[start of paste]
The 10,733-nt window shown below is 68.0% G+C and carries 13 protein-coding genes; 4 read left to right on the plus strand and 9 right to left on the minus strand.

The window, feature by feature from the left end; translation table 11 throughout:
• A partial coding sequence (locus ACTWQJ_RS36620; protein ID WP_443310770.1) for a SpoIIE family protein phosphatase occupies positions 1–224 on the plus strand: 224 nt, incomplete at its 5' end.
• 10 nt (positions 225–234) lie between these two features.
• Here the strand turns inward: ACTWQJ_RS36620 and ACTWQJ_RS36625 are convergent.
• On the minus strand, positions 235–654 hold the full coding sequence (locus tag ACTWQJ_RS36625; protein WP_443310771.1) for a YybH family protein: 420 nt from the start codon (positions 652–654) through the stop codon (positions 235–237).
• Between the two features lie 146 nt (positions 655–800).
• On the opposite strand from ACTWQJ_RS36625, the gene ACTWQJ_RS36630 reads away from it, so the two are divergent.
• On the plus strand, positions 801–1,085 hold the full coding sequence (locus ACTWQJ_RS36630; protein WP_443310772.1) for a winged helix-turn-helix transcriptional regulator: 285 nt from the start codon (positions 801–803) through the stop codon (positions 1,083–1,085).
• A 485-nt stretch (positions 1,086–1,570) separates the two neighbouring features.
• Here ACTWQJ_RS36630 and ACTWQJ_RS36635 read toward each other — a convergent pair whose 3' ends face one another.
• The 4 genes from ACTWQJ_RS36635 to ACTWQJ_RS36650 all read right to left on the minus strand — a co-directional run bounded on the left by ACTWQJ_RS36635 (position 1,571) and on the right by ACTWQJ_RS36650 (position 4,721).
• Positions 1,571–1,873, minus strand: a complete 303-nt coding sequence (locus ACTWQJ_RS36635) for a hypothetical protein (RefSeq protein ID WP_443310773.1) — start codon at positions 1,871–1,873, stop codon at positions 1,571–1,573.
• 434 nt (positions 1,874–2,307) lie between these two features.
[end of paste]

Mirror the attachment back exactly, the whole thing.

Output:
The 10,733-nt window shown below is 68.0% G+C and carries 13 protein-coding genes; 4 read left to right on the plus strand and 9 right to left on the minus strand.

The window, feature by feature from the left end; translation table 11 throughout:
• A partial coding sequence (locus ACTWQJ_RS36620; protein ID WP_443310770.1) for a SpoIIE family protein phosphatase occupies positions 1–224 on the plus strand: 224 nt, incomplete at its 5' end.
• 10 nt (positions 225–234) lie between these two features.
• Here the strand turns inward: ACTWQJ_RS36620 and ACTWQJ_RS36625 are convergent.
• On the minus strand, positions 235–654 hold the full coding sequence (locus tag ACTWQJ_RS36625; protein WP_443310771.1) for a YybH family protein: 420 nt from the start codon (positions 652–654) through the stop codon (positions 235–237).
• Between the two features lie 146 nt (positions 655–800).
• On the opposite strand from ACTWQJ_RS36625, the gene ACTWQJ_RS36630 reads away from it, so the two are divergent.
• On the plus strand, positions 801–1,085 hold the full coding sequence (locus ACTWQJ_RS36630; protein WP_443310772.1) for a winged helix-turn-helix transcriptional regulator: 285 nt from the start codon (positions 801–803) through the stop codon (positions 1,083–1,085).
• A 485-nt stretch (positions 1,086–1,570) separates the two neighbouring features.
• Here ACTWQJ_RS36630 and ACTWQJ_RS36635 read toward each other — a convergent pair whose 3' ends face one another.
• The 4 genes from ACTWQJ_RS36635 to ACTWQJ_RS36650 all read right to left on the minus strand — a co-directional run bounded on the left by ACTWQJ_RS36635 (position 1,571) and on the right by ACTWQJ_RS36650 (position 4,721).
• Positions 1,571–1,873, minus strand: a complete 303-nt coding sequence (locus ACTWQJ_RS36635) for a hypothetical protein (RefSeq protein ID WP_443310773.1) — start codon at positions 1,871–1,873, stop codon at positions 1,571–1,573.
• 434 nt (positions 1,874–2,307) lie between these two features.